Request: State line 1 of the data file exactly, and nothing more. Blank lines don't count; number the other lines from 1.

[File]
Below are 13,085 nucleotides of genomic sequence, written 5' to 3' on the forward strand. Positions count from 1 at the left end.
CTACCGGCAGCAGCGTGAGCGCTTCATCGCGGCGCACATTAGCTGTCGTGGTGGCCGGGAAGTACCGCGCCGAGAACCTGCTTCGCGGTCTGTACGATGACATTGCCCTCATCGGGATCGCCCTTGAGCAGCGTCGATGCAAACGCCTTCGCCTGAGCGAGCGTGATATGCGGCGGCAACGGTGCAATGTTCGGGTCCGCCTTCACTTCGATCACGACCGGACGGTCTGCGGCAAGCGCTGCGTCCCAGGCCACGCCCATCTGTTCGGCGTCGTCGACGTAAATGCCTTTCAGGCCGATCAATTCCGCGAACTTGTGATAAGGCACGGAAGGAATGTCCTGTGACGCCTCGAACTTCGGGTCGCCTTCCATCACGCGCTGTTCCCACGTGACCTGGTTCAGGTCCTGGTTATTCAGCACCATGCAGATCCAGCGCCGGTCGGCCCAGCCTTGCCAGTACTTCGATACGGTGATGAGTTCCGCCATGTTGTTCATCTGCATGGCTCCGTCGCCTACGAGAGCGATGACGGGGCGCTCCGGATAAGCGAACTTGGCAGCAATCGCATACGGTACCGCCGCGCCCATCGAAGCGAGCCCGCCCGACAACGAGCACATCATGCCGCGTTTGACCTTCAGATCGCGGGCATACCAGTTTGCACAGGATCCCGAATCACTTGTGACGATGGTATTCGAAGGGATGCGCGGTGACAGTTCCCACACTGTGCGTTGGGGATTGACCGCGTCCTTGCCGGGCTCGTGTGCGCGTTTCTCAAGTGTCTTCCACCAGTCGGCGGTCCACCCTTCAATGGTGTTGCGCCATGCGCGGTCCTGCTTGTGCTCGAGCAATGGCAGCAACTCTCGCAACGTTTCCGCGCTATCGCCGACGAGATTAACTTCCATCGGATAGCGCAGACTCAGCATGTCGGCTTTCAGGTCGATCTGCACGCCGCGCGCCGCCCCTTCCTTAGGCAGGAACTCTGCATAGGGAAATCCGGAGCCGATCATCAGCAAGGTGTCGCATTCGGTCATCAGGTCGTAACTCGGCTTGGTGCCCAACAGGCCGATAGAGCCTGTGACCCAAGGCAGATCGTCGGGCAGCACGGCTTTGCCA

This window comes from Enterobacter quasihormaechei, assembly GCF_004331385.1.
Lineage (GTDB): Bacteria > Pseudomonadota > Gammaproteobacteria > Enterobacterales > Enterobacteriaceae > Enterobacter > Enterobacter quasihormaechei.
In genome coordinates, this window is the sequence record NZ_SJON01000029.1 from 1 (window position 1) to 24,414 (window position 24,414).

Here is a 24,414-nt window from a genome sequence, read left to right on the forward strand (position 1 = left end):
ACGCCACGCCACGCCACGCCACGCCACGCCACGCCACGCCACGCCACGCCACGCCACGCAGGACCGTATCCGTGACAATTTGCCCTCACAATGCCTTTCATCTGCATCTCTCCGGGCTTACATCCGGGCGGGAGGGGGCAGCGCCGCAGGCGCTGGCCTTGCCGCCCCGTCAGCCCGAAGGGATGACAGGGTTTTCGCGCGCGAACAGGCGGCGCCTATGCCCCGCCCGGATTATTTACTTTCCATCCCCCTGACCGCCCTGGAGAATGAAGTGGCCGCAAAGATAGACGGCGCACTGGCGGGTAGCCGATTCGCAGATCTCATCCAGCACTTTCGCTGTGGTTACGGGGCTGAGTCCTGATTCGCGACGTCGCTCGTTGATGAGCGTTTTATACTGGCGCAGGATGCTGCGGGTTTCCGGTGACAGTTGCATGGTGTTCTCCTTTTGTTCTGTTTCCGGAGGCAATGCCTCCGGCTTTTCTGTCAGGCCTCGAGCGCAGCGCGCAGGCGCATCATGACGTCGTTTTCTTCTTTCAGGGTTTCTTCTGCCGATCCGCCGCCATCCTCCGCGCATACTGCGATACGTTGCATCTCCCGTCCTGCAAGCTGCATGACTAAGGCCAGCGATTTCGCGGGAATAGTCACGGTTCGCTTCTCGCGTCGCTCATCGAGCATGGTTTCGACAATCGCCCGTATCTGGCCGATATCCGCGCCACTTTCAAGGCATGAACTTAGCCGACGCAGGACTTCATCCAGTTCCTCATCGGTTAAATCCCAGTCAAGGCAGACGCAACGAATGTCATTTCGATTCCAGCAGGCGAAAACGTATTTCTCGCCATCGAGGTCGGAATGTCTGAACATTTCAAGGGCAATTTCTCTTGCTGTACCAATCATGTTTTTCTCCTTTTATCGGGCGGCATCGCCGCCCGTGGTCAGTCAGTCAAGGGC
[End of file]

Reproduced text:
Below are 13,085 nucleotides of genomic sequence, written 5' to 3' on the forward strand. Positions count from 1 at the left end.